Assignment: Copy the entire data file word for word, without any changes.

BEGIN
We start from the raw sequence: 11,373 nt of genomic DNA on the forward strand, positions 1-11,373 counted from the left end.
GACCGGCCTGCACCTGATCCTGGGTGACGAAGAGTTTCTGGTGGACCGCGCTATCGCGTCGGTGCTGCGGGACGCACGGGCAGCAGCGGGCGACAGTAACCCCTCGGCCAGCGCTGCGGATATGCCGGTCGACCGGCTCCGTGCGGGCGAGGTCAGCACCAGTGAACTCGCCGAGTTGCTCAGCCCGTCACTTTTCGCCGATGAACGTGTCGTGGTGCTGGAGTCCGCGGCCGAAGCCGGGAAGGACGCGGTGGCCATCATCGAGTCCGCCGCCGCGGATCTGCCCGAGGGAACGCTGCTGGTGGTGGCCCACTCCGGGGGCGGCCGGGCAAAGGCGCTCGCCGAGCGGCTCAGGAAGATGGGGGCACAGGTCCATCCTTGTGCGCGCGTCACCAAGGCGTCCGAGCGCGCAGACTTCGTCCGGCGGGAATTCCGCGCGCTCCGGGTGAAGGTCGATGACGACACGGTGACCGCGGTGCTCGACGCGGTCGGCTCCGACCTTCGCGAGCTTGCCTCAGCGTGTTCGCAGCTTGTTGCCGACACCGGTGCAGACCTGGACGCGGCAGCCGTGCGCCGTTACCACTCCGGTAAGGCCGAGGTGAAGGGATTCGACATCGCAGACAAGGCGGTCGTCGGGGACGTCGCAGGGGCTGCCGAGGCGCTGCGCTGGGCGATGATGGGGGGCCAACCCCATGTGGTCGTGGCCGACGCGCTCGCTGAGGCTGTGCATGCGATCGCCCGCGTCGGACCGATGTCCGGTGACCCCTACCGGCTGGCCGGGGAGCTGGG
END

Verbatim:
We start from the raw sequence: 11,373 nt of genomic DNA on the forward strand, positions 1-11,373 counted from the left end.
GACCGGCCTGCACCTGATCCTGGGTGACGAAGAGTTTCTGGTGGACCGCGCTATCGCGTCGGTGCTGCGGGACGCACGGGCAGCAGCGGGCGACAGTAACCCCTCGGCCAGCGCTGCGGATATGCCGGTCGACCGGCTCCGTGCGGGCGAGGTCAGCACCAGTGAACTCGCCGAGTTGCTCAGCCCGTCACTTTTCGCCGATGAACGTGTCGTGGTGCTGGAGTCCGCGGCCGAAGCCGGGAAGGACGCGGTGGCCATCATCGAGTCCGCCGCCGCGGATCTGCCCGAGGGAACGCTGCTGGTGGTGGCCCACTCCGGGGGCGGCCGGGCAAAGGCGCTCGCCGAGCGGCTCAGGAAGATGGGGGCACAGGTCCATCCTTGTGCGCGCGTCACCAAGGCGTCCGAGCGCGCAGACTTCGTCCGGCGGGAATTCCGCGCGCTCCGGGTGAAGGTCGATGACGACACGGTGACCGCGGTGCTCGACGCGGTCGGCTCCGACCTTCGCGAGCTTGCCTCAGCGTGTTCGCAGCTTGTTGCCGACACCGGTGCAGACCTGGACGCGGCAGCCGTGCGCCGTTACCACTCCGGTAAGGCCGAGGTGAAGGGATTCGACATCGCAGACAAGGCGGTCGTCGGGGACGTCGCAGGGGCTGCCGAGGCGCTGCGCTGGGCGATGATGGGGGGCCAACCCCATGTGGTCGTGGCCGACGCGCTCGCTGAGGCTGTGCATGCGATCGCCCGCGTCGGACCGATGTCCGGTGACCCCTACCGGCTGGCCGGGGAGCTGGG